If you go halfway between the listening position and the sidewall, the null flattens and the peak flattens. These are room issues and not speaker issues. To my ears these are very mild problems. There are potential cures, but I'm not sure I will EVER pursue them. From time to time I do perceive a slight wooliness to the mid-bass... but only occasionally (a very few cuts of female vocal, or maybe a cello recording). If I focus on what is not perfect I can detect it... but that is not my way.

The other issue is that my speakers do not go as low in the bass in this room. My previous room was about 1/3rd the interior volume of this room, and my speakers extended to around 25Hz, pretty flat. In this much larger room they only go into the mid-30Hz range (the rear ports just can't pressurize this room to the same degree). It is not a big deal to me, as the bass is, by far, the best, most articulate bass I have ever heard. I wouldn't trade the articulation I am now hearing for all the deep bass in the world. I may pursue remedies in this area... but later, not now.

This was the extent of the 'bad news.' Richard measured all around the room for frequency consistency... and it is amazingly flat wherever. There is not a bad seat in the house.

How do I like it?

 I'll finish by saying that I have never been much of a classical music listener, and almost never to full orchestral works. Why? Because they almost always sound like crap, or at best not very good... no matter what gear or room I've heard them in.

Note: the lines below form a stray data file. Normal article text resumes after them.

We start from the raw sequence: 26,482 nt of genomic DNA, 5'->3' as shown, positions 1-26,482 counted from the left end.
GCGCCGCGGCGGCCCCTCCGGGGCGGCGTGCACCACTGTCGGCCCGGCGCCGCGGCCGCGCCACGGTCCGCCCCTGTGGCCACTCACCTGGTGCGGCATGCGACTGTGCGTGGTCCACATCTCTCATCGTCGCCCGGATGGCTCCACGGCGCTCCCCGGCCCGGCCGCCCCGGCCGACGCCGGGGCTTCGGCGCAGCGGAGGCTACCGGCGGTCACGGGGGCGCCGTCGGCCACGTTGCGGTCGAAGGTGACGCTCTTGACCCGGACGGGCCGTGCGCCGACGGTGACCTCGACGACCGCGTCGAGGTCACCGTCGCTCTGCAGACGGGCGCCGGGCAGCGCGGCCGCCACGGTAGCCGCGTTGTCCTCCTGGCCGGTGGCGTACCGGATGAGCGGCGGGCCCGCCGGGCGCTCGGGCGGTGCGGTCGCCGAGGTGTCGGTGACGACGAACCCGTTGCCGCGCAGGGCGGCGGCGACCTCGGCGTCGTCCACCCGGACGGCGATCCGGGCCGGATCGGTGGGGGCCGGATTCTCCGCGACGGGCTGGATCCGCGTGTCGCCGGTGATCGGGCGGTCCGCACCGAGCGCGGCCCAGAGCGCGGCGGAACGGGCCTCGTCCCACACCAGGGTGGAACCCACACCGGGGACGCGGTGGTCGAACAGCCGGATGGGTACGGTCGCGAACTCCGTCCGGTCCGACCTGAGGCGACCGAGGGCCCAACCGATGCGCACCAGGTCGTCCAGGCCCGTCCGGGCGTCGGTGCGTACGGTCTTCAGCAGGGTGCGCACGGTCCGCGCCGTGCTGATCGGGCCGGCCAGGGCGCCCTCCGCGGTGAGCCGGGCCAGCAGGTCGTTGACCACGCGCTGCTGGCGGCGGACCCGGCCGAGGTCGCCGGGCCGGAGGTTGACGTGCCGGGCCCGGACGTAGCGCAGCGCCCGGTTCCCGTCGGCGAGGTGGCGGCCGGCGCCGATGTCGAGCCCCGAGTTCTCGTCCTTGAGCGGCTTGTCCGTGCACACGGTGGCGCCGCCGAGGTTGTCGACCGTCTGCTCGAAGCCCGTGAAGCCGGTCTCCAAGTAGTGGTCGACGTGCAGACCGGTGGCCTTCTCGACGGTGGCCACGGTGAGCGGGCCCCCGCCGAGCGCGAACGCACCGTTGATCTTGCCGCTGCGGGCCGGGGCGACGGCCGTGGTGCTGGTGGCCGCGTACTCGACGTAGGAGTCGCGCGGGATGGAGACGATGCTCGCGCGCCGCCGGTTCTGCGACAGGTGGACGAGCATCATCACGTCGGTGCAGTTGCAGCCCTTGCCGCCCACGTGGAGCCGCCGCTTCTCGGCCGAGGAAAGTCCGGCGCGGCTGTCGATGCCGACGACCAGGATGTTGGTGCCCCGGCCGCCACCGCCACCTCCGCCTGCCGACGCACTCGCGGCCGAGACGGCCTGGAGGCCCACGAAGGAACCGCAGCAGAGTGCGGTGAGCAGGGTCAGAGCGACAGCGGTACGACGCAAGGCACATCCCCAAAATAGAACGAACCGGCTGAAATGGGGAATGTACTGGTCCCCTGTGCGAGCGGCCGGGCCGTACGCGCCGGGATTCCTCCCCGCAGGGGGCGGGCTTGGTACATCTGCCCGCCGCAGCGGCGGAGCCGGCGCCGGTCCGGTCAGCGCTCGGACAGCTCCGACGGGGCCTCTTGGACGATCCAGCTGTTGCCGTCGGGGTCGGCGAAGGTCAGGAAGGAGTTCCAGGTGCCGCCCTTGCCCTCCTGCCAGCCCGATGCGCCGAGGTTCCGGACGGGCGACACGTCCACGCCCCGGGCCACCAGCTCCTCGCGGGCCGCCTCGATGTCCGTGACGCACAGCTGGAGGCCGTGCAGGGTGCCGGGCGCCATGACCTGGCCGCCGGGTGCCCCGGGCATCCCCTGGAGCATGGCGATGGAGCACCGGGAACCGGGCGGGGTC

Not any more.

It doesn't matter what you play... this room/system will portray it in its full glory. You want size, scale, dynamics... it will deliver. Without a trace of strain or fatigue. Each musical element is fully rendered and complete. You hear musical elements on very familiar discs that you have never before heard... and they are fully realized.

I have not found ANY full orchestral recording that this room/system doesn't absolutely NAIL.

A conductor friend (who is also an audiophile) brought over a few of his own recordings to listen to... now here is someone with a correct reference. After an hour or so and three or four of his recordings, he turned to me and said, “Yes, that is the way it was."

That's good enough for me.

As time goes by and I discover more room truths, I will try to share them with you as articulately as I can... but it is now time to listen.